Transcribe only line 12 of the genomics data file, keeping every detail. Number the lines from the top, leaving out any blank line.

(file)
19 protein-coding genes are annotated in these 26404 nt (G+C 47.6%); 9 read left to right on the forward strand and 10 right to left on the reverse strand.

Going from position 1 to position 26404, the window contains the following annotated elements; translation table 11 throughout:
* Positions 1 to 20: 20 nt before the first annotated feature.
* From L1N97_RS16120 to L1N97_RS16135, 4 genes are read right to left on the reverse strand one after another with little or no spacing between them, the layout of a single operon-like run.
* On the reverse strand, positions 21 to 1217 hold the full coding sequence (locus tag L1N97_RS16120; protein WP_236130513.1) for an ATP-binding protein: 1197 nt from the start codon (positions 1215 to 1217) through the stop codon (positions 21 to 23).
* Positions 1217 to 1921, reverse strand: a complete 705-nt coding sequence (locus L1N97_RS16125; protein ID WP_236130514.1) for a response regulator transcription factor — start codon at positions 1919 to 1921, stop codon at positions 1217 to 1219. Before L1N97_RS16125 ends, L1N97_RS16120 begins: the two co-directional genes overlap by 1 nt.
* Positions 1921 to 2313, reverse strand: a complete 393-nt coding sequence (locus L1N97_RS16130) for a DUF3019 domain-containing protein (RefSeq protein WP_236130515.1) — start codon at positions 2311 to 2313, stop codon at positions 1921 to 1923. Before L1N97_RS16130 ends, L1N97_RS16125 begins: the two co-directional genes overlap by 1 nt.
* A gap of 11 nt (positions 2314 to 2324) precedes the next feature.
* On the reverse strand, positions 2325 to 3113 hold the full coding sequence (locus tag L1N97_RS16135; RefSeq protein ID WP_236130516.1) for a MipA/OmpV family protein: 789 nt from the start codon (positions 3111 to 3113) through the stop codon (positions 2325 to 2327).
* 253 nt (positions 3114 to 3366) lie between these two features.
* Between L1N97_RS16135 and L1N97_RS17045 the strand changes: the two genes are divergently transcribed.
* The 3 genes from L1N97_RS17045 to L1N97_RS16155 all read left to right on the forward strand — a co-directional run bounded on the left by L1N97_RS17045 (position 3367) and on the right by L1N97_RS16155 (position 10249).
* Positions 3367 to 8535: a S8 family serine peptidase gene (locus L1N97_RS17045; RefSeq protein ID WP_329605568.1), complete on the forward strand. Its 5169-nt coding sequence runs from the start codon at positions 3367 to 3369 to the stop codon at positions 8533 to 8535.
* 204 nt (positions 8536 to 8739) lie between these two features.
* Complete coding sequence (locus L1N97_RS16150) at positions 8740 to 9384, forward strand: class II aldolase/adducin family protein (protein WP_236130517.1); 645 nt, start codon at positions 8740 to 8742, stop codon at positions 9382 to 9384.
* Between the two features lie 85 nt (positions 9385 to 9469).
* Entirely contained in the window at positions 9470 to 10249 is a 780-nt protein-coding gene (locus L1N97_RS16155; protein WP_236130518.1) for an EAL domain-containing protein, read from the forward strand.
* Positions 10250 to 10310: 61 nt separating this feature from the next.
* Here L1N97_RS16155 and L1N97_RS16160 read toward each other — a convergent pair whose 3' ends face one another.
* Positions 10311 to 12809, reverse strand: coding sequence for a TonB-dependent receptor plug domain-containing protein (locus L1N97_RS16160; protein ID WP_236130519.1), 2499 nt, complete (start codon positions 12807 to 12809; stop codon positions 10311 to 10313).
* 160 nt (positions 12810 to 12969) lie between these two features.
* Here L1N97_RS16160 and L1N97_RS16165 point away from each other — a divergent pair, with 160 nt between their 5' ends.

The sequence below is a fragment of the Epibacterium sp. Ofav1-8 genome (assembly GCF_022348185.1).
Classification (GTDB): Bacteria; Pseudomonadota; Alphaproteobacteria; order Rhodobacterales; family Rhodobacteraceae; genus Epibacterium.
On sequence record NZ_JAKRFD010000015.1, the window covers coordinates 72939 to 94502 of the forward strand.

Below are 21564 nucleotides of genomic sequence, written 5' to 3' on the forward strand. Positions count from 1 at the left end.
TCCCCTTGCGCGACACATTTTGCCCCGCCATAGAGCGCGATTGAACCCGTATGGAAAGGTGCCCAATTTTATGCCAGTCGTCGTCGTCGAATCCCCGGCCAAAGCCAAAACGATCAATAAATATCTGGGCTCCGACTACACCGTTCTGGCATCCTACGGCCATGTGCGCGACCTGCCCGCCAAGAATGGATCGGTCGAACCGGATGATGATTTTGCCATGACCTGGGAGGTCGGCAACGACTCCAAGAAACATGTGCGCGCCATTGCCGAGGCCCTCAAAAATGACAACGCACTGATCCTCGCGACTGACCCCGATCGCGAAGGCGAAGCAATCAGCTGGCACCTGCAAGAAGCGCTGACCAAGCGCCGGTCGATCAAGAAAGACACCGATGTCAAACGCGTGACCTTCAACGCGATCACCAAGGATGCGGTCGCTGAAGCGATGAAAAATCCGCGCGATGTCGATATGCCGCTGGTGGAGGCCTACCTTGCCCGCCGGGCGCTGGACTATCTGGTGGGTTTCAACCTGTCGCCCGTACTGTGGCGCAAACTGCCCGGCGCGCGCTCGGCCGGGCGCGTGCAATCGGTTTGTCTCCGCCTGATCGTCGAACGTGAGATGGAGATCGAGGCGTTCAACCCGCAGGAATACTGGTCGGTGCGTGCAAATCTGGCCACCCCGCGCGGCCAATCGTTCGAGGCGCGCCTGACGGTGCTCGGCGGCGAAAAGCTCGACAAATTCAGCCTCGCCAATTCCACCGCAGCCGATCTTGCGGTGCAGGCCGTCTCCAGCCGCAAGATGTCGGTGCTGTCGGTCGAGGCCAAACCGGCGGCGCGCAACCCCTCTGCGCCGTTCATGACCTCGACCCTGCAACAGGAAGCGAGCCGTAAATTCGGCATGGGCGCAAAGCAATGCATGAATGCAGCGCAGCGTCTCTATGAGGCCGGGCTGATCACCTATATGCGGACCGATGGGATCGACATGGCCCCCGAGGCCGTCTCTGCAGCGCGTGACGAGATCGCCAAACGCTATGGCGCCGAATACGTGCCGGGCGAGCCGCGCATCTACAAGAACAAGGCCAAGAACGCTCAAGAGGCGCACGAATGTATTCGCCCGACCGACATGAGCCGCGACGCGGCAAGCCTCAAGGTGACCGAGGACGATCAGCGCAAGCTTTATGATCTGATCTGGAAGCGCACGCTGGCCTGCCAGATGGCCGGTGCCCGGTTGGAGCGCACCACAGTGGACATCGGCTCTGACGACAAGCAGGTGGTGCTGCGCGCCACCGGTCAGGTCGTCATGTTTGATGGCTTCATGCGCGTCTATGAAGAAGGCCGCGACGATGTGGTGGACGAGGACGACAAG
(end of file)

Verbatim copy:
* The 3 genes from L1N97_RS17045 to L1N97_RS16155 all read left to right on the forward strand — a co-directional run bounded on the left by L1N97_RS17045 (position 3367) and on the right by L1N97_RS16155 (position 10249).